Yesterday morning in the hours before dawn there was a huge storm just off shore, between our south facing beaches and Catalina island. I know because I watched it—from up here on the mountain.
I went out to walk at 5:00a.m. with many, many things on my mind. I was carrying my headlamp, but it wasn’t on. That’s how I saw the flashes. Big flashes of light in the sky behind the cloud cover. Overhead, the night sky was clear, and I could see the stars. But over the valley lay a thick marine layer, and above it hung thick clouds.
I hurried around the loop, up to Falls road, so I could see the entire valley below and farther, out to sea. (On a clear day, one can see the entire island of Catalina from here, though it’s 100 miles away.) From a spot on the road just above my cabin, I could look out in the direction of the island, though it was too dark to see. I only had to wait a moment before the heavens over the ocean lit up as a huge lightning bolt sliced through the dark sky. To call the sight amazing might be an understatement. Once before in my life, while on vacation in Morro Bay in 1989, I witnessed a storm at sea from the window of my hotel (which was located on a bluff overlooking the ocean). I’ve never forgotten it. As I watched yesterday morning, I realized I was privy to something that most folks never see. How blessed I am….
I stood in the dark watching for a quarter of an hour or so, until I heard the baby raccoons cooing in the forest. Three days ago, they showed up without their mother. We’ve had something big in around the neighborhood in recent weeks—could be Bob Kitty all grown up, could be the lion that’s been seen by my neighbors. I don’t want to consider that Little Mama has been taken… but I did feel compelled to go home and check on the babies. By the time I got back to the cabin, they’d gone. But I stood on the front porch in the still dark morning, looking down toward the valley, seeing occasional flashes of light as the storm moved on. As I did I listened… to the sound of the waterfall up the canyon, and the stream running past below, and the owl hooting from the ridge above the campground, and a nighthawk calling from the trees overhead.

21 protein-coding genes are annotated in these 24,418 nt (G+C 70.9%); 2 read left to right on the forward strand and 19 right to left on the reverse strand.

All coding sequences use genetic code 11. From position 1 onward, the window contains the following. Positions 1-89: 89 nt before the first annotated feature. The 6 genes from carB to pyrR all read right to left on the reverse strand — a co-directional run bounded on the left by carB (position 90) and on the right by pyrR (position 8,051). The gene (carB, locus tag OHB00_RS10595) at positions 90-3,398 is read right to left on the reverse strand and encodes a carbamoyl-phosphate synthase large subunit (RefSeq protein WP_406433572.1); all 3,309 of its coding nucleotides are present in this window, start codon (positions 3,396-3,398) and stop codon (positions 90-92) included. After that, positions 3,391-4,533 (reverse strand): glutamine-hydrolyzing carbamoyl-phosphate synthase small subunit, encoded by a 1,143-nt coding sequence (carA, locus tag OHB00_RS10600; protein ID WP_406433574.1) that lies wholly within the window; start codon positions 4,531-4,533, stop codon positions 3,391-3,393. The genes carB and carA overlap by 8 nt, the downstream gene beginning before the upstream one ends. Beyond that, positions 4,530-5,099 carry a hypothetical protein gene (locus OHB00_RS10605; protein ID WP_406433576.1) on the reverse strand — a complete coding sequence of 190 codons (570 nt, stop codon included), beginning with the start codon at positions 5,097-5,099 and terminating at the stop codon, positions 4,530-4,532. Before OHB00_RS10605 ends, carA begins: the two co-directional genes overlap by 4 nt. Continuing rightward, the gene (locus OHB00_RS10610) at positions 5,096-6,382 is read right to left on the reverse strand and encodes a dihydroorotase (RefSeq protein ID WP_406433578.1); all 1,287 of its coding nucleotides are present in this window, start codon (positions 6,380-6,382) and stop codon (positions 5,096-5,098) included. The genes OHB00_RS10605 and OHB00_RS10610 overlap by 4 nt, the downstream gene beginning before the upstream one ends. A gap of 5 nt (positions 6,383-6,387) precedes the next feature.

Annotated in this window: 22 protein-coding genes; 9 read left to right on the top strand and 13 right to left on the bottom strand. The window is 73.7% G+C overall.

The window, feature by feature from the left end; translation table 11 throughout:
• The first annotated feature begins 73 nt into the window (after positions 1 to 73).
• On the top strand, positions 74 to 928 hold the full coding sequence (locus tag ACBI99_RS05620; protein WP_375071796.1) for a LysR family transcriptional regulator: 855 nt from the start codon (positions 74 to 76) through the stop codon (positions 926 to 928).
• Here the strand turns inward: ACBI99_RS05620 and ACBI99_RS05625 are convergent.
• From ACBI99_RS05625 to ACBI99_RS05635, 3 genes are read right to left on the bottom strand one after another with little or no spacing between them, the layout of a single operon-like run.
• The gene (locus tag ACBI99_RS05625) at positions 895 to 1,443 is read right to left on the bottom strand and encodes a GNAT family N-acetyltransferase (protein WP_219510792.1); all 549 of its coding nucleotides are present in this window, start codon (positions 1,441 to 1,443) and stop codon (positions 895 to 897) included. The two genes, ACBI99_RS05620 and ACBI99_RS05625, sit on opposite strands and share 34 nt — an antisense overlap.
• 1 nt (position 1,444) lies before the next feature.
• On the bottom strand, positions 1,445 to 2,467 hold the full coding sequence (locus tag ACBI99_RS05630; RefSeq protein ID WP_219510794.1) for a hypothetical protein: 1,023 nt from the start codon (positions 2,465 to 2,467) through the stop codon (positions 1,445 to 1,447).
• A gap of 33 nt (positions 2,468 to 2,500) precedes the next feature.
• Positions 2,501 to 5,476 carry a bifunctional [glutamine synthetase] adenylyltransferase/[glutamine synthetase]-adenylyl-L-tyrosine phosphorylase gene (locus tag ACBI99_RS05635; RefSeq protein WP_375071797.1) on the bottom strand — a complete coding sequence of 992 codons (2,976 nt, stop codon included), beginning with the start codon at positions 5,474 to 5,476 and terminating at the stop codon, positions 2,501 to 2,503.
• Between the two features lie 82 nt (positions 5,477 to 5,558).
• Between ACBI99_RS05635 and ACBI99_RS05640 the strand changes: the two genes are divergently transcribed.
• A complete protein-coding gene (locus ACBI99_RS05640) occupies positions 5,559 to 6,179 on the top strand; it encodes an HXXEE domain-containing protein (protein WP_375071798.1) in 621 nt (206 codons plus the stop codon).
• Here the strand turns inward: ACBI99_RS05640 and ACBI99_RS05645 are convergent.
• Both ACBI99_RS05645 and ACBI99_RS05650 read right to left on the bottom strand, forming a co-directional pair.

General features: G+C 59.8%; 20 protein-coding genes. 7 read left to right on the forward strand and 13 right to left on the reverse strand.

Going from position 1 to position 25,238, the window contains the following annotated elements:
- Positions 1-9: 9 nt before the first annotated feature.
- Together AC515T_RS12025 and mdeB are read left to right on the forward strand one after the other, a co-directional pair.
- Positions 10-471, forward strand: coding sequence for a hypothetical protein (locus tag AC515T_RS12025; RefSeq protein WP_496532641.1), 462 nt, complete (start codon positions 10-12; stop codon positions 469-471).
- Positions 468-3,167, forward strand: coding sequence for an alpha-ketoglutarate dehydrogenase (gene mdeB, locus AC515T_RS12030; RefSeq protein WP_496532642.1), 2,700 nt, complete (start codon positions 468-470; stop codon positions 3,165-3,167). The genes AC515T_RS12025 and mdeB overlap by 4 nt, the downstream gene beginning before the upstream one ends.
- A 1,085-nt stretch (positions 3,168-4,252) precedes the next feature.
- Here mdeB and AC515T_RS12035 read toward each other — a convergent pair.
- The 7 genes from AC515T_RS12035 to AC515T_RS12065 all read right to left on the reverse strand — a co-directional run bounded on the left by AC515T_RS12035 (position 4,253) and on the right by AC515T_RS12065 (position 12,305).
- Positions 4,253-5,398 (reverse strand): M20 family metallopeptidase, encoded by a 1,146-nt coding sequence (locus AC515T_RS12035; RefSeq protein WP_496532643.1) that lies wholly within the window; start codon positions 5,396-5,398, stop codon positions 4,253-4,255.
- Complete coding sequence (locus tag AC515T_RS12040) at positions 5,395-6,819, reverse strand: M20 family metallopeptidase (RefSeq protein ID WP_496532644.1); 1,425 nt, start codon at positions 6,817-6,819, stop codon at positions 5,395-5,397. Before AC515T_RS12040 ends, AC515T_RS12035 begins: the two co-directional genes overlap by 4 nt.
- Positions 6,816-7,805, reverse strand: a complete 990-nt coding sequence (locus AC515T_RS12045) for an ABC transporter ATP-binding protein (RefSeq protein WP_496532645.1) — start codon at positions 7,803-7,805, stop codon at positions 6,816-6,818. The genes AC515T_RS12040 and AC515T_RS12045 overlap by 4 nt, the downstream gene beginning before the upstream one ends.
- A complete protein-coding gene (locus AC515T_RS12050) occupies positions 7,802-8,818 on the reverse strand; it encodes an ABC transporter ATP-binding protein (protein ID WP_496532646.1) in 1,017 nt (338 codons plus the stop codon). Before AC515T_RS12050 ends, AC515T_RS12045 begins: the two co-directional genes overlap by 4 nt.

As I did I wondered if I will ever live in a place quite as wonderful as this ever again in my life.
It has been a year and a half since I blogged about putting my cabin on the market. As I write this, my real estate agent, Liz Dills, is on her way up the mountain to present an offer. It’s a good one; a really nice man has been in contact with me for months, asking questions, making plans. He will love the life here, too. As much as I have? Who’s to say?
With great sadness and some excitement for the adventures that lie ahead, I am now looking forward to becoming a flatlander again. Doing so will mean more time with my kids and grandkids, which is worth it all. It will also allow me to retire sooner than say, age 65… which will allow me, at long last, to be simply a writer. Full time. (I’ve only been working toward that goal for the past 47 years. But who’s counting?) Needless to say, though, leaving the mountain, and all the gifts it has given me, will be difficult.
So there you have it. Now that I’ve told my readers, I can tell the rest of the world.